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Learning Center Experience
Elizabeth G. Donnellan, College of Social and Behavioral Sciences Faculty
“How do we make a difference? How do we
change the world?” these questions hang heavy in classrooms around the world.
Students and their teachers grapple with notions of volunteerism, altruism, and
heroism, ultimately deciding that while everyone should try, only a few will
succeed in creating sweeping change. Examples of such change makers include
Martin Luther King Jr. and Mother Teresa. However, the focus should be on the
countless individuals who work tirelessly to help others make qualitative changes
in their lives. Many of these quiet heroes are women who never intended to
create large-scale change—who never considered a career in social service. While
some of these women became famous for their efforts, many do not. Yet all
manage to leave their indelible mark on society and on the individuals whom
Most people have heard of Clara Barton and
her efforts to found the Red Cross. She trained as a teacher in the 1800s
during a time when the field was dominated by men and then worked for the
government. During the Civil War, she was surrounded by wounded soldiers who
needed beds and medical attention. However, there were long delays in receiving
supplies and treatment. Many of the wounded warriors were former students of
hers. Watching them was unbearable to her, so she decided on action. She made
it her mission to organize the aid effort so that army hospitals had beds and
After the war ended, her passion for
helping others grew as she lobbied the government to develop a better system
for delivering supplies and aid. Eventually, she and some of her well-connected
friends created the United States’ first chapter of the Red Cross. Her
well-earned title, “Angel of the Battlefield,” and lifelong work of providing support to
disaster victims helped to immortalize her as one of the first brave female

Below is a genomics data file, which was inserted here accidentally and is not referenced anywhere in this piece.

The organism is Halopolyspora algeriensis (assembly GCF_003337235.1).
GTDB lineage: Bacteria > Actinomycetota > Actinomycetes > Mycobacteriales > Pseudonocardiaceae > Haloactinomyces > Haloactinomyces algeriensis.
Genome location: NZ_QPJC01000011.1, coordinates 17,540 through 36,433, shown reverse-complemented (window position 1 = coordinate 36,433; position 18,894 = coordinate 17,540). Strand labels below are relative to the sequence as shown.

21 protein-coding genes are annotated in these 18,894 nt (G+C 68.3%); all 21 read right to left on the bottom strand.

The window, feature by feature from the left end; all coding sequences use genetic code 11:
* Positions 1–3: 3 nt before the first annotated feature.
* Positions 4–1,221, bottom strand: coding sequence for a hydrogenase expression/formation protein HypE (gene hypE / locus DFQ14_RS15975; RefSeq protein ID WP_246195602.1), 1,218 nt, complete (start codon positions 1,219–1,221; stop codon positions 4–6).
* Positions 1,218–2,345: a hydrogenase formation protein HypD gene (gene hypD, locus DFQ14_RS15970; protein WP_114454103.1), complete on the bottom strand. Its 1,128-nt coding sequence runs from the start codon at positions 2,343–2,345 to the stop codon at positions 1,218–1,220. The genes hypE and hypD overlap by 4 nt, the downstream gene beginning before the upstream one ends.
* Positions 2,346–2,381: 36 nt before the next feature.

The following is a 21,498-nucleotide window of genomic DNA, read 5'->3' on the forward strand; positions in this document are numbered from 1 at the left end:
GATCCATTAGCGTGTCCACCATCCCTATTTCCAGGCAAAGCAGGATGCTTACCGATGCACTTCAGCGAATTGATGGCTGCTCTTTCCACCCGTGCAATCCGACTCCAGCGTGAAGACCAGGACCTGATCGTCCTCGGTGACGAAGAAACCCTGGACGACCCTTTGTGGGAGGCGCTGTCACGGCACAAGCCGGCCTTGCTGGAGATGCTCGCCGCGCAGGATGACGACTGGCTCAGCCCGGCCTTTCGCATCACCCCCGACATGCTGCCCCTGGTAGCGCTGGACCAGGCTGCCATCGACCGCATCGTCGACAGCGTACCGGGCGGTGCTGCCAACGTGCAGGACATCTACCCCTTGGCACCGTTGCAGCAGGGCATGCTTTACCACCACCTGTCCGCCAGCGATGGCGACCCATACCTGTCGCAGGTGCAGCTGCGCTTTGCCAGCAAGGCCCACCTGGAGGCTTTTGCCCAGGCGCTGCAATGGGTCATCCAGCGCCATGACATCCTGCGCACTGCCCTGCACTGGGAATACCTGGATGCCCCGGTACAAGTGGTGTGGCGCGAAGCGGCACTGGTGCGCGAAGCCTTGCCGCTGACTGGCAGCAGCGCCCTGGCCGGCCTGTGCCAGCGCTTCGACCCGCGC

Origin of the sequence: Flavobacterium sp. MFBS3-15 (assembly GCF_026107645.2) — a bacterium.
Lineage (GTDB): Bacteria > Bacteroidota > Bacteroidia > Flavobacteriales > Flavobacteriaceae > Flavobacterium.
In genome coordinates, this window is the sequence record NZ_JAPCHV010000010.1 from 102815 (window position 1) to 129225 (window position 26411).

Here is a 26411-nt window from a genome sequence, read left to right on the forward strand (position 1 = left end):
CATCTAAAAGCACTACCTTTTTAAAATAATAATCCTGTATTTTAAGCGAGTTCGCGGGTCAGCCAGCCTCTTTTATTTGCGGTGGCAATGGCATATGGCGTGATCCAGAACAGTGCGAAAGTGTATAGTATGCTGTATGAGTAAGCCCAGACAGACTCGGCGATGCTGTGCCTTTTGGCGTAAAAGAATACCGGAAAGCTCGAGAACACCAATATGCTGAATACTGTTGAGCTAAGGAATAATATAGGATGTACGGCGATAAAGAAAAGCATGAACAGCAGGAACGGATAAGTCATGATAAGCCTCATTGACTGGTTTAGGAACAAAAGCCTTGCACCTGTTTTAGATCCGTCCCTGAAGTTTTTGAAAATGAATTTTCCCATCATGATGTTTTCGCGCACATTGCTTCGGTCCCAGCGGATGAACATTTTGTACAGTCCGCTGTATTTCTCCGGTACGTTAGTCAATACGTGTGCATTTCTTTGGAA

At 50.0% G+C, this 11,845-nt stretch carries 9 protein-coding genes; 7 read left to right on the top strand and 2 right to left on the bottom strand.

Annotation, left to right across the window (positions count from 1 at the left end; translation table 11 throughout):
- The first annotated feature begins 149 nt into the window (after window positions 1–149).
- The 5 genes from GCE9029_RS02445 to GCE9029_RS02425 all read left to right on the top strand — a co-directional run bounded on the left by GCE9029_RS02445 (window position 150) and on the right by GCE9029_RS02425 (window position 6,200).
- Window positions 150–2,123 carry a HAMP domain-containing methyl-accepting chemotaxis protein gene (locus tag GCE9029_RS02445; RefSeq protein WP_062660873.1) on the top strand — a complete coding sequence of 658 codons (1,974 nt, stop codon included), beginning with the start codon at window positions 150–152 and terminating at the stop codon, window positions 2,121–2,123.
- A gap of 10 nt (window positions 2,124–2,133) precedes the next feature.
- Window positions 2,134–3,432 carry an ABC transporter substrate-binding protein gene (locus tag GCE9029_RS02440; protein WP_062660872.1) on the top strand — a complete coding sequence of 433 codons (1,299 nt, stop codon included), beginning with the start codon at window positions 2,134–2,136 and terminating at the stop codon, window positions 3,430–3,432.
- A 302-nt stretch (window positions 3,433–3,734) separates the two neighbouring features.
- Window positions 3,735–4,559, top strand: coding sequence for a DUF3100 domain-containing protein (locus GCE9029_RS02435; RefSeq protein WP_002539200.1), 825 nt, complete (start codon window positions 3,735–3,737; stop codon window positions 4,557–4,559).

social service heroines (Crompton, 2009). It was her persistent drive that
helped make significant changes in how aid is disbursed to trauma-torn areas of
the world today. She served as a role model for how to transform empathetic
passion into effective action, paving the way for future women leaders.
Many of these female leaders would
discover their passion for helping others only after suffering great personal
tragedy. Candy Lightner is one of those women. She never envisioned a life of
public service, of promoting healthy habits and the dangers of drinking and
driving. It was three separate but uncanny events that changed the course of
both Candy’s and her children’s lives. In the span of a few years, her oldest
daughter was injured by a drunk driver while driving home from school. Her son
was seriously injured by a driver who was high on tranquilizers and her
youngest daughter was killed by a drunk driver. The loss of her daughter to a
habitual drunk driver who had just been released from jail provided the impetus
for her to create a public forum to discuss the dangers of drunk driving. She
used her anger at her daughter’s senseless death to motivate her next actions.
On May 7, 1980, just 4 days after her
daughter’s funeral, she began Mothers Against Drunk Driving. She turned her
grief and outrage into a nonstop public service campaign highlighting the
dangers of drinking and driving. She faced criticism and ridicule as she
continued her efforts until President Reagan invited her to lead his Blue
Ribbon Commission on drunk driving in 1982.
Her efforts were rewarded as the
government issued a challenge to all states to increase the legal age of
alcohol consumption and to train police officers for drunk driving patrols. Her
efforts helped to reduce the death rate for alcohol related accidents by 70% in
a 5-year period (Lightner, 1999). She worked with high schools to develop alcohol-free